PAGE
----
Tulip Fever Review
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These days, it seems like historical fiction authors can’t get enough of Dutch history—or the 17th century Dutch artists. Tracy Chevalier’s Girl with a Pearl Earring (which is now a movie with Scarlett Johanssen and Colin Firth), Susan Vreeland’s Girl in Hyacinth Blue (made into the made-for-TV film, Brush with Fate), and Deborah Moggach’s Tulip Fever (also with a movie in the works—starring Keira Knightley, Jude Law, and Jim Broadbent) all focus on the Dutch. And as a Dutch-American (a very proud one at that) who absolutely adores her Motherland, I couldn’t be happier.

  
 
Unlike the two Girls (both of which focus on Johannes Vermeer of Delft), Tulip Fever takes place in Amsterdam in 1636, when commissioned paintings were in high demand and tulip bulbs were making wealthy men out of commoners. Cornelis Sandvoort, a wealthy old merchant, commissions painter Jan van Loos to paint Cornelis and his young and beautiful wife, Sophia—to make them immortal. But during the hours when Jan is painting the Sandvoorts, he and Sophia fall in love. As their affair continues and their love deepens, Jan and Sophia carefully devise a plan to leave Amsterdam—and Sophia’s boring old husband—behind forever. All they need are a few tulip bulbs and the aid of Sophia’s maid, Maria.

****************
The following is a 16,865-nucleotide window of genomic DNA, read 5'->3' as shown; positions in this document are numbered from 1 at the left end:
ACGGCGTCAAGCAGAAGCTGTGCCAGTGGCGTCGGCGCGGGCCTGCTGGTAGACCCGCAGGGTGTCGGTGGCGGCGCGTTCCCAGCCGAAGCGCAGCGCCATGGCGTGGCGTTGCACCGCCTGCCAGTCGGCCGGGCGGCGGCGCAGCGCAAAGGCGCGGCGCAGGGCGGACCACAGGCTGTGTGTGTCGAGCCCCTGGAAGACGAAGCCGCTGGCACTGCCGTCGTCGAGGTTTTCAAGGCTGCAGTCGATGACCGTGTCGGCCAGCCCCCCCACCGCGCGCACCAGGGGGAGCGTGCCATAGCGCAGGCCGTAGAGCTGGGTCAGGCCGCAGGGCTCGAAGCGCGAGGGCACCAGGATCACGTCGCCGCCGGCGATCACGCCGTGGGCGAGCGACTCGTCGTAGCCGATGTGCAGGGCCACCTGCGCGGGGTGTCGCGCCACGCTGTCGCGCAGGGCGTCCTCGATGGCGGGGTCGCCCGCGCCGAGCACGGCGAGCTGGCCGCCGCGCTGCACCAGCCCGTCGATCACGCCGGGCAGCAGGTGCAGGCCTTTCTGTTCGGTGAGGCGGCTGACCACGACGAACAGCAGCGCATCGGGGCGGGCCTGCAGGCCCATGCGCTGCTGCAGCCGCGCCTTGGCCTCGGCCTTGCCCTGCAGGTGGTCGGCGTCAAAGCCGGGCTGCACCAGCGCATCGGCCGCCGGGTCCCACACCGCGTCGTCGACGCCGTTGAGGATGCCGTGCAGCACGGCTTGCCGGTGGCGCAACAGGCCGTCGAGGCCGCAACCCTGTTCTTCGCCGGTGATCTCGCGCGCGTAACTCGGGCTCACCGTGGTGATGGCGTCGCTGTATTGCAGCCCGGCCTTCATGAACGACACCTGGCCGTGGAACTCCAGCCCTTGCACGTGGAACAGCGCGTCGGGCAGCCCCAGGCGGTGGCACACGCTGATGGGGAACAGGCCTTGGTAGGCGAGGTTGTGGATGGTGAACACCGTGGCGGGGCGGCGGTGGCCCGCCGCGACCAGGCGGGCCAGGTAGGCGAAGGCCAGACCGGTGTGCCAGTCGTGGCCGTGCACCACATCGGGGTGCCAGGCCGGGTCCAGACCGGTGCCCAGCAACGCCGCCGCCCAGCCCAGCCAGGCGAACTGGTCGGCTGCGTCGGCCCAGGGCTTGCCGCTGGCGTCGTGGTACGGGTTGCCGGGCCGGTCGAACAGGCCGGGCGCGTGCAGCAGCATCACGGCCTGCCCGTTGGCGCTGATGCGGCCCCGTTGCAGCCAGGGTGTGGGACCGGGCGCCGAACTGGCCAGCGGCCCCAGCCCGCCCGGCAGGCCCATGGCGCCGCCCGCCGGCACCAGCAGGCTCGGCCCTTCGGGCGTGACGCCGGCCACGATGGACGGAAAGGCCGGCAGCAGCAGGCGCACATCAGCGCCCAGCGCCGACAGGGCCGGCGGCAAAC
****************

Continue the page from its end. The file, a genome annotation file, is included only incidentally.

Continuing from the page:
Tulip Fever is an enchanting novel. It’s elegant and sensual—with just the right amount of suspense to keep you turning the pages until the very end. Before you know it, it’ll be over—it’s such a quick read—and you’ll come out of the trance in which the story held you, ready to book a flight to Amsterdam so you can walk through the streets and smell the tulips and see the paintings...

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